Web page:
I really love my flying club.  Fox Flying Club is a great group of aviators with four really nice planes.  Ok, I have decided I hate Skyhawks but there are two nice Pipers from which to choose.  And honestly, almost all missions that I fly are adequately accomplished in any of our aircraft.  But not all.  Sometimes, I need a plane that goes faster or a plane that has a better useful load.  We were working on a program where a Bonanza became available on leaseback, but this took a lot of work and eventually fell through. 

Then a few months ago I went to breakfast with a man who owns a Bonanza and a club instructor with whom I needed to fly for my semi-annual checkout.  Turns out the instructor and another man were talking about partnering in a Bonanza, and I got interested.  So did the owner referenced above.  The short version is that the four of us have partnered in the V35A Bonanza that the first guy owns.  

"Mom, you're going to be a grandmother again." 


"Yeah, but not in the way that you think."  

"Explain, please."  

"You have a grand-plane."  ;-)

Hi, Grandma!!!

N2458A is a Beechcraft V35A.  Yes, a Vee-tail and it's immaculate.  The good thing is that one of the partners has owned the plane for the last 18 months, and we therefore know it's most recent history.  He did an amazing job searching down information and making sure that what he purchased was solid.  Thus, we all feel pretty confident that we probably don't have too many big, expensive surprises waiting for it.  Yeah, can happen and it sucks to split that bill four ways instead of 60 ways. 

I am stoked, but the transition training is going slower than I'd like.  I have completed the online portion of the Beechcraft Pilot Proficiency Program, but I have not gotten much time in the plane yet.  We need to have the dual yoke we rented installed so that we can take instruction in the plane, and then one of the partners will get me going with a high performance endorsement and initial transition training.  I'll then make an appointment with the Bonanza-Sensei up at Poplar Grove (C77) to do the flying portion of the BPPP.  

But overall, this is sweet.  One of the partners took the plane to the east coast this past week, and made it from the western suburbs of Chicago to Frederick, Maryland in just under 3.5 hours.  Nice! 

Sunday, April 12, 2015

Where are you?

Busy.  That's where I am.  I will have more to say, but life has just been nuts and of course writing about flying has not taken the highest priority. 

Almost done with that commercial certificate - just trying to make those lazy 8s work out.  I think I've figured out what I'm doing wrong, but I have not had the chance to go up and try out my theories. 

Finally, I finally flew some instrument approaches.  Two hours of actual and three approaches showed me what happens when your proficiency decreases.  I need to fly more approaches...

Wednesday, December 10, 2014

Landing on a Cloud that Flies?

Recently, I was able to accomplish the long cross country required for the commercial certificate.  It was a LONG day.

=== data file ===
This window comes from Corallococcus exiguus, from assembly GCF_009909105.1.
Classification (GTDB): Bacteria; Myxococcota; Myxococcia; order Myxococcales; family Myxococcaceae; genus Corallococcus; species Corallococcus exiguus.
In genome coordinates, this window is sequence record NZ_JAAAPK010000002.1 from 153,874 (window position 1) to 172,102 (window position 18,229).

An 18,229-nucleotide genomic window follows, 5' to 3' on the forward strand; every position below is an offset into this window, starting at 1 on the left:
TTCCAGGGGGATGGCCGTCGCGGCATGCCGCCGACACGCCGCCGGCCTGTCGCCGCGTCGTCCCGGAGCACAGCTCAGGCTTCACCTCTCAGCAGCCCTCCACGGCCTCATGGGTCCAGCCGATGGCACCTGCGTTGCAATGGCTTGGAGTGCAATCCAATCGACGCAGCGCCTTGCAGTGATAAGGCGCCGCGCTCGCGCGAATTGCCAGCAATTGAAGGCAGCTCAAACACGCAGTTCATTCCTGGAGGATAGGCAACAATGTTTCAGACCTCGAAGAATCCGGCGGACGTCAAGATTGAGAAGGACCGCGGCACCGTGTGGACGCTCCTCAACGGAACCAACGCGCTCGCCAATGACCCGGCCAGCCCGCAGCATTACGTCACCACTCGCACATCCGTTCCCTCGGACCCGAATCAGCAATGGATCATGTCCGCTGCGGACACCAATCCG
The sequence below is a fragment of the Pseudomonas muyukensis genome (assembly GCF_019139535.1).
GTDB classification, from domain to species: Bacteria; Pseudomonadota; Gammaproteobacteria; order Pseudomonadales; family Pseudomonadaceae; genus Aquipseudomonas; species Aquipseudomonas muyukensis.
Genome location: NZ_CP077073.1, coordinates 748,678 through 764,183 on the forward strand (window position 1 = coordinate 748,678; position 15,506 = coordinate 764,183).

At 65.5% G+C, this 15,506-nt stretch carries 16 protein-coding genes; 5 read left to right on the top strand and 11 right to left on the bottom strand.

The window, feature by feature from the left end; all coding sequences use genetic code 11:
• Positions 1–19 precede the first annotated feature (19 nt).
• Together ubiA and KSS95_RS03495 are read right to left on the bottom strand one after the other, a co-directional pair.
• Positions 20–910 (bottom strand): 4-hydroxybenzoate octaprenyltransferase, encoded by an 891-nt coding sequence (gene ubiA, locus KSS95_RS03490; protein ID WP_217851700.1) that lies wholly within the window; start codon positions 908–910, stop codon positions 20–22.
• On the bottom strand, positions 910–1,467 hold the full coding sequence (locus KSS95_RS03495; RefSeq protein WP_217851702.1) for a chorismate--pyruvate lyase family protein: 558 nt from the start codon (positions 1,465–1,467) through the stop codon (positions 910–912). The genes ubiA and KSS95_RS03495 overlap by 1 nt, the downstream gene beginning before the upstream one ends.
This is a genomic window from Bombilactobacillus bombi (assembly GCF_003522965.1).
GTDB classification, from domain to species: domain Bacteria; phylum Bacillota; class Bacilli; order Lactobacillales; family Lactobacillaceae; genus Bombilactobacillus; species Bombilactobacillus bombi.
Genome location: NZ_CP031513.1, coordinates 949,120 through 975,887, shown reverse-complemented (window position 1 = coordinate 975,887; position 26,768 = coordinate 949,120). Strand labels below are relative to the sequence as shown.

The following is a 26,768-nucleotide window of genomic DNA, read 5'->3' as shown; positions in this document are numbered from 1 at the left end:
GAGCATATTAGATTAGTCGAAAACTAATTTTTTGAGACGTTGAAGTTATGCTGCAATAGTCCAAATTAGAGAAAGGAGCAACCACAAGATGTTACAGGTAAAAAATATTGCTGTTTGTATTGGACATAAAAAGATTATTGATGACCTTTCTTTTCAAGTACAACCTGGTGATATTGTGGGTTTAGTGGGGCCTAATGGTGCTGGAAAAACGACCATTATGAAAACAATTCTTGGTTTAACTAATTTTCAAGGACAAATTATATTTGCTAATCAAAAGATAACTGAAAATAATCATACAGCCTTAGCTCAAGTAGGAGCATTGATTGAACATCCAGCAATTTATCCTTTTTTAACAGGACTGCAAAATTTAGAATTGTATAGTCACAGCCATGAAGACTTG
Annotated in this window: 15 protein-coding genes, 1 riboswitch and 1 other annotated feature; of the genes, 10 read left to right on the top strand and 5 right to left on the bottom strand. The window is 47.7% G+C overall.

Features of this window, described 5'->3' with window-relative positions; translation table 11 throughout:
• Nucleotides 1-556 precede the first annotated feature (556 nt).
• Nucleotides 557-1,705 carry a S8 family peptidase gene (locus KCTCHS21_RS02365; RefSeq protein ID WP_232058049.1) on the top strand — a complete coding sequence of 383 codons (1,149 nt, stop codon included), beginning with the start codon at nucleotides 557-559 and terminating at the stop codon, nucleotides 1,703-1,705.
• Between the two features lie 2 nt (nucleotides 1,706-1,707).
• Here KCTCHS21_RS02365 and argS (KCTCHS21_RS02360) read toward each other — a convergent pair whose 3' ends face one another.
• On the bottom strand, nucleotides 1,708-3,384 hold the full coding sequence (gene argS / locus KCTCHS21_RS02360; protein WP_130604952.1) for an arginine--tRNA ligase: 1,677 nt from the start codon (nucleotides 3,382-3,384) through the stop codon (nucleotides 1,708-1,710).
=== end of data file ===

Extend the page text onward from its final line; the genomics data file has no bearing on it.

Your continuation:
As a reminder, this requirement means that you must be the only occupant of the airplane, that you land at a minimum of three points, and that there be at least 250 nautical miles separating two of those three points.  Of course, when one is actually going somewhere would be the best time to accomplish these tasks, but alas that was not to be for me. 

My trip for the day included a flight to Flying Cloud Airport in Minneapolis, Minnesota (KFCM), a return to Rochelle, IL (KRPJ) and then finally back to home base at DuPage (KDPA).  On the day of the flight, an AIRMET-T was issued for turbulence below about FL010 until about 50 miles west of my departure airport.  To make matters more interesting, the headwinds were out of the west at a solid 40 knots.  FUN!

To Flying Cloud

I took off from DuPage in VMC but on an IFR flight plan.  It was VERY cold that day, so I had no intention of spending much time in the clouds if I could avoid it.  Because the headwinds were a solid 20 knots faster 2000 feet higher, I filed for 4000 for the trip to Minneapolis.  In retrospect, I'm not sure I gained much.  That AIRMET should have extended to just short of the border of Iowa, Wisconsin and Minnesota, and the bumps were so big that I slowed to maneuvering speed.  I think that climbing and taking the additional headwinds would have been a wash with respect to ground speed, but far more pleasant a trip.  

The views of course were beautiful as I approached the Mississippi River:

These views never get old.  However, they do come close when your ground speed barely breaks 90 knots on a TAS of 120.  Just saying.  

As expected, Flying Cloud was severe clear and very cold.  I was initially cleared to land on 20L, but then was switched to 20R.  Turned out that 20R had a bit of ice and such on it, but I had a nice smooth landing just past the numbers (as expected).  Reminded myself to stay off the breaks and slowly increase elevator pressure to break.  

Total flight time: 3 hours and 25 minutes.  No wind time would have been 2 hours 15 minutes.  Sigh.  

Bet They're Not Jumping Today